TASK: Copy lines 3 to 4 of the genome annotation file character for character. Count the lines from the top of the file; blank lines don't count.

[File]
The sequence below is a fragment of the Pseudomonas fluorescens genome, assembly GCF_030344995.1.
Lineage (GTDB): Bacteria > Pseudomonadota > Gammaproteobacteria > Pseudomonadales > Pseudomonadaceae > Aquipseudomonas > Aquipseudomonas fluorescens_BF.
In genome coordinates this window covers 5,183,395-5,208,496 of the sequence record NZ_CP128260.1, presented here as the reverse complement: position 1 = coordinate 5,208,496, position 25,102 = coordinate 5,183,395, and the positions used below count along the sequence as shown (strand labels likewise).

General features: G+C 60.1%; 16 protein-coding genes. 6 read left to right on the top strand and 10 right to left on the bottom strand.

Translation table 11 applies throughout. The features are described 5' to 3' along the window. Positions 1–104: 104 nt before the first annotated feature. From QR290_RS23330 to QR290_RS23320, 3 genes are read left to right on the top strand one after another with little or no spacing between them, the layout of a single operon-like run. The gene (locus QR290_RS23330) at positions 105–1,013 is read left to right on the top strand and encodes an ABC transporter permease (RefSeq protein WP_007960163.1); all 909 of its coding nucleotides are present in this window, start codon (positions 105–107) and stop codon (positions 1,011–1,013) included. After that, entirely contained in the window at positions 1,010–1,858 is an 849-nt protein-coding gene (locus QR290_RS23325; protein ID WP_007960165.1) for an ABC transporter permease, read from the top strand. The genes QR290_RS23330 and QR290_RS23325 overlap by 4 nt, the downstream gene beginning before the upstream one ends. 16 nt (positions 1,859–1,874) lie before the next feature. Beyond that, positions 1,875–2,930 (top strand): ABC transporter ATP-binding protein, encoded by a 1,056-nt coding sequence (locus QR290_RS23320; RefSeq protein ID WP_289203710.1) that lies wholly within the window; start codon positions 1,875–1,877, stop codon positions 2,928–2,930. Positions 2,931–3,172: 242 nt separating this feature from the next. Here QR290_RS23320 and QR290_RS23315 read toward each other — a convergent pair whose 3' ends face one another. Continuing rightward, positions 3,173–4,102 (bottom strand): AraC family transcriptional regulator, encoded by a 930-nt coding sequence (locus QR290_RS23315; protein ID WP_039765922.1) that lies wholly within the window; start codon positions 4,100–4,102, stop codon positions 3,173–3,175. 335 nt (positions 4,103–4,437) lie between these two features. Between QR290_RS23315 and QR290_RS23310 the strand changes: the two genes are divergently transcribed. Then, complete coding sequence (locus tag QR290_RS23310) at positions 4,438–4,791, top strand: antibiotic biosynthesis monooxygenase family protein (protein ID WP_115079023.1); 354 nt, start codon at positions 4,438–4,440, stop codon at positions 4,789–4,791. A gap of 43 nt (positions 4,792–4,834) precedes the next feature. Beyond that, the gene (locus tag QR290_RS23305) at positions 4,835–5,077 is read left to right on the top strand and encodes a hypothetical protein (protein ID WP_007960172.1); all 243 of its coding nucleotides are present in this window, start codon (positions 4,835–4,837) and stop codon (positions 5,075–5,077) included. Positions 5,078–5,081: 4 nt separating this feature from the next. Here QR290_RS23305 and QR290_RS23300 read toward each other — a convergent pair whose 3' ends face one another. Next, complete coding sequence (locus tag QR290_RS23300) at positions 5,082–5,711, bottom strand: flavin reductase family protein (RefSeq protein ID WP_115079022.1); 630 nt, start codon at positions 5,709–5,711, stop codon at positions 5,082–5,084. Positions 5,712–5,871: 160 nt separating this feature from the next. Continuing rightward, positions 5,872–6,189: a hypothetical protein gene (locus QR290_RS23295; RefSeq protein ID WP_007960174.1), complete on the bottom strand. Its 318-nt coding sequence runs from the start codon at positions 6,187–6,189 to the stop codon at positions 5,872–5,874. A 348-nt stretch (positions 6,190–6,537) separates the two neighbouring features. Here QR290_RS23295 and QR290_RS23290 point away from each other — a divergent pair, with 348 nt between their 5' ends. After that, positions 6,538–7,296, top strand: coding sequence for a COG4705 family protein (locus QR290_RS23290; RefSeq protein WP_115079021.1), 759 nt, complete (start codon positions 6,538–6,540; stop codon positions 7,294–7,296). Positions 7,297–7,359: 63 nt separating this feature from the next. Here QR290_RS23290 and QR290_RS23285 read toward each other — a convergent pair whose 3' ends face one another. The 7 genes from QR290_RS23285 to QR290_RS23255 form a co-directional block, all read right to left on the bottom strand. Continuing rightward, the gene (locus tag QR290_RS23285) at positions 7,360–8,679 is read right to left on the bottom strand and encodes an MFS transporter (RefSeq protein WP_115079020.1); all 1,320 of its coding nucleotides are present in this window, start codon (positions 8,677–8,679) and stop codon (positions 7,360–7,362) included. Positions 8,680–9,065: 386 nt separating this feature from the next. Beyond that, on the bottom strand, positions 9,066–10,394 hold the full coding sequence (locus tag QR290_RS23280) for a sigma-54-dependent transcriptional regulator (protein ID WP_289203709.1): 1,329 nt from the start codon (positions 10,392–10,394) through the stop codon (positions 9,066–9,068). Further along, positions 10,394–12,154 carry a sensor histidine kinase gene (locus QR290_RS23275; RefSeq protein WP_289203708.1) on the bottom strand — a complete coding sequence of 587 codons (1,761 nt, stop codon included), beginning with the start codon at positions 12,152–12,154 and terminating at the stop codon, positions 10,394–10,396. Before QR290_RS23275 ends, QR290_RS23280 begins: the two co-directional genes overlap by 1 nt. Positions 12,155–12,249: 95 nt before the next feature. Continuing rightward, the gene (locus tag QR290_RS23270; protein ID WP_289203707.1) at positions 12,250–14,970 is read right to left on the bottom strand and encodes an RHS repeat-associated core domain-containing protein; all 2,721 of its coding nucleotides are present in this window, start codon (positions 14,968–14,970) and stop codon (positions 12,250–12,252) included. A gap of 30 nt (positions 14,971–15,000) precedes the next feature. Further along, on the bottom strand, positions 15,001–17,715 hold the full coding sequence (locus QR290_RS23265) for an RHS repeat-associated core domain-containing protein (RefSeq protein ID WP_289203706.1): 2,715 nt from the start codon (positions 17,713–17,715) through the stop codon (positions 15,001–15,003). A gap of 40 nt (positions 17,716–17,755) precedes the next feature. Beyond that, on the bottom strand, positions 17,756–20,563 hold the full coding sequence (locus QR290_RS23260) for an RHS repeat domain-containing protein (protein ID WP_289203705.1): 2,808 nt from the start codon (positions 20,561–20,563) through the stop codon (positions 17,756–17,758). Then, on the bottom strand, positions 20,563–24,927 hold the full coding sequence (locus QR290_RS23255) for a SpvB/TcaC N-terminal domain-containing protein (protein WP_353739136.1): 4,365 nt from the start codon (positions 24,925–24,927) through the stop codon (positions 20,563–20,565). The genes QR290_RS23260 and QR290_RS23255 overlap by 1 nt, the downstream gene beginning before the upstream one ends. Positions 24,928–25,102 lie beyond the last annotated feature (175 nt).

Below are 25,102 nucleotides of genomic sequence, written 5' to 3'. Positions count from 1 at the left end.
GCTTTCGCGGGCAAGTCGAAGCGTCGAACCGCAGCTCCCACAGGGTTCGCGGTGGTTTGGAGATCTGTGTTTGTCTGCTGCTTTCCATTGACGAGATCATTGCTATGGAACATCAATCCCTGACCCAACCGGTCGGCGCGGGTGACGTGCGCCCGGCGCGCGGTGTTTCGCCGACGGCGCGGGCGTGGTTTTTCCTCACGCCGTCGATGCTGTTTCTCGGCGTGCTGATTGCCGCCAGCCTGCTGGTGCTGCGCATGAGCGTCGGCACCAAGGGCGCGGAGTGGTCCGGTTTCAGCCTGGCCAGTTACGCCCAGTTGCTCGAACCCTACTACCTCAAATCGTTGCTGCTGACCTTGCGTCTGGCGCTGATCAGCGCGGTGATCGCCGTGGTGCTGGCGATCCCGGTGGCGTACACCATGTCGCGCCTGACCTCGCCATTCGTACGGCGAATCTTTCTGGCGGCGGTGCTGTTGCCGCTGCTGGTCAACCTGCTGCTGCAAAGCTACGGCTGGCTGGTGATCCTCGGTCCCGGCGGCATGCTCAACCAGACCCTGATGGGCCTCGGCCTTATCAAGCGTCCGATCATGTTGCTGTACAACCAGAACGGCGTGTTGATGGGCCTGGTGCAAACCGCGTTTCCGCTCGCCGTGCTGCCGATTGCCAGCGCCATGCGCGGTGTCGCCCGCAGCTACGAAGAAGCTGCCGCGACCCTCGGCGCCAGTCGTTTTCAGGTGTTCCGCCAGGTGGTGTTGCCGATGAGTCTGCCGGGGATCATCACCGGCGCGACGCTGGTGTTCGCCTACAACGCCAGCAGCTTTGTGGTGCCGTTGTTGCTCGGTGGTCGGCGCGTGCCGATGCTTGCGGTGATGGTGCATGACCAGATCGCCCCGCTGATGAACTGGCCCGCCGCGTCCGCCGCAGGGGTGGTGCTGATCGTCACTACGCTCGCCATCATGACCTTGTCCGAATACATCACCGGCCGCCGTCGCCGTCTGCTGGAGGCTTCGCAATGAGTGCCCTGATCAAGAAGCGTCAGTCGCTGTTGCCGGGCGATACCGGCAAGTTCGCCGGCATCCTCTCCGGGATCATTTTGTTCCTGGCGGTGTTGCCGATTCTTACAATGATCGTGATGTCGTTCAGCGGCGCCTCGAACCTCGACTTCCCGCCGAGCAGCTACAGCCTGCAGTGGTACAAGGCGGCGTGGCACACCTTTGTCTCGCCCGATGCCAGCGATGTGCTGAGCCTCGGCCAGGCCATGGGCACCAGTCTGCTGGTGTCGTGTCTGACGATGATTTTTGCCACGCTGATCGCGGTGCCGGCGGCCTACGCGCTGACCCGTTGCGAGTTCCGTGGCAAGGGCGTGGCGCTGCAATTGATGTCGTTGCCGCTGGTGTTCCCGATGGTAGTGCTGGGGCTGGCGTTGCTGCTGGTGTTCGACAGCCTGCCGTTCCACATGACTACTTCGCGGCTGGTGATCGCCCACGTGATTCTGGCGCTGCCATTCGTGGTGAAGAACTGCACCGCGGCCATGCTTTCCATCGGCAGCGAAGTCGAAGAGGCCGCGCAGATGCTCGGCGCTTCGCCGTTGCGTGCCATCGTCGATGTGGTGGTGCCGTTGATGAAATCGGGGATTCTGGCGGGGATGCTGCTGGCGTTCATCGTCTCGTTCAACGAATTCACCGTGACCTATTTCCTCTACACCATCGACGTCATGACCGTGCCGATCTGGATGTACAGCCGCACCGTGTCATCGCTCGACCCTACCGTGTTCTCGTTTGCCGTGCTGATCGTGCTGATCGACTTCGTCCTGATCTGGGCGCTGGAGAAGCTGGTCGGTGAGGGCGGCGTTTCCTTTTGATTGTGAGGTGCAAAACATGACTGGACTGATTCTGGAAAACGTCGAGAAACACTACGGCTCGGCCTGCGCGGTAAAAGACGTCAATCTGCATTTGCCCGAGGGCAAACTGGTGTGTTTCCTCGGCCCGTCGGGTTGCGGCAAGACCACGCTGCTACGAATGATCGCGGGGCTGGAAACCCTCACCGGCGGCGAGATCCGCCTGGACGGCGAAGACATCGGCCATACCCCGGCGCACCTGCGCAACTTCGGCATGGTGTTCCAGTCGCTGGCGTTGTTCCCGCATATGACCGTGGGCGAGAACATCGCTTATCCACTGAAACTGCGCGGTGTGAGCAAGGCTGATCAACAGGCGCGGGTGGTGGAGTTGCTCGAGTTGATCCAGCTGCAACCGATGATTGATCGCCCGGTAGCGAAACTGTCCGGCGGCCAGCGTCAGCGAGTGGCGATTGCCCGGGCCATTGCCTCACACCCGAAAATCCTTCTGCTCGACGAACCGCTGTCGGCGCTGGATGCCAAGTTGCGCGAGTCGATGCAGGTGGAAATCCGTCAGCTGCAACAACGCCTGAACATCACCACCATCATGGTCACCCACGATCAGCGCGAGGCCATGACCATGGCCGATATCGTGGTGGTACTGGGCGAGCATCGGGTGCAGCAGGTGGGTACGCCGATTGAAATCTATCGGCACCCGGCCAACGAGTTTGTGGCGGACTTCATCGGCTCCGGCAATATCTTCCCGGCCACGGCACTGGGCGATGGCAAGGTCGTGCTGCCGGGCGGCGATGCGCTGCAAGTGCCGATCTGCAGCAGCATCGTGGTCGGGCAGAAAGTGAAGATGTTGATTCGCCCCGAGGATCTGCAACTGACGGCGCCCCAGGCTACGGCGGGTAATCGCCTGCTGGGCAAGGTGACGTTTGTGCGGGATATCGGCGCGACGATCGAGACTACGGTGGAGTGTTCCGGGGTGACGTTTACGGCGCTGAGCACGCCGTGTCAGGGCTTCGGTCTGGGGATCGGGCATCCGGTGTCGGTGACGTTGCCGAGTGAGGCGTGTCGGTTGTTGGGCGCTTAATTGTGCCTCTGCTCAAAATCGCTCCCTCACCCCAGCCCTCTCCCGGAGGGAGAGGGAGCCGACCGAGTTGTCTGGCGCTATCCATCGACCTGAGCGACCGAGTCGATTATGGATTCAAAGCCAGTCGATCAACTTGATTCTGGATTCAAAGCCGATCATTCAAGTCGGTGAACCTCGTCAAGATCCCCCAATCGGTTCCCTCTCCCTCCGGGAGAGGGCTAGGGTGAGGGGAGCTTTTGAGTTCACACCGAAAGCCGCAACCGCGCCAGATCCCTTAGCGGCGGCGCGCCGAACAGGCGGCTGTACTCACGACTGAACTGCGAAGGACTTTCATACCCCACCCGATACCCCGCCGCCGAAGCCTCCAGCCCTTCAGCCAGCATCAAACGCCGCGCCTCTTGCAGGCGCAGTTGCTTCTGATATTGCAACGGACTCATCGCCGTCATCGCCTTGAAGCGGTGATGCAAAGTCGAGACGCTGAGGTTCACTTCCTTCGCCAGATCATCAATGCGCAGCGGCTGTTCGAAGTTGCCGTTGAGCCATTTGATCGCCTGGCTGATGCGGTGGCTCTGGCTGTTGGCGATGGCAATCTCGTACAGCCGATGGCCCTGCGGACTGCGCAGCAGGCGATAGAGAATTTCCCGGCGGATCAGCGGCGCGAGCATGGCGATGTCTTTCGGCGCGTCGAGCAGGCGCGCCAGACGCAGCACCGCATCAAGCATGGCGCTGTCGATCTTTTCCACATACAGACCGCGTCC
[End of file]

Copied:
In genome coordinates this window covers 5,183,395-5,208,496 of the sequence record NZ_CP128260.1, presented here as the reverse complement: position 1 = coordinate 5,208,496, position 25,102 = coordinate 5,183,395, and the positions used below count along the sequence as shown (strand labels likewise).

General features: G+C 60.1%; 16 protein-coding genes. 6 read left to right on the top strand and 10 right to left on the bottom strand.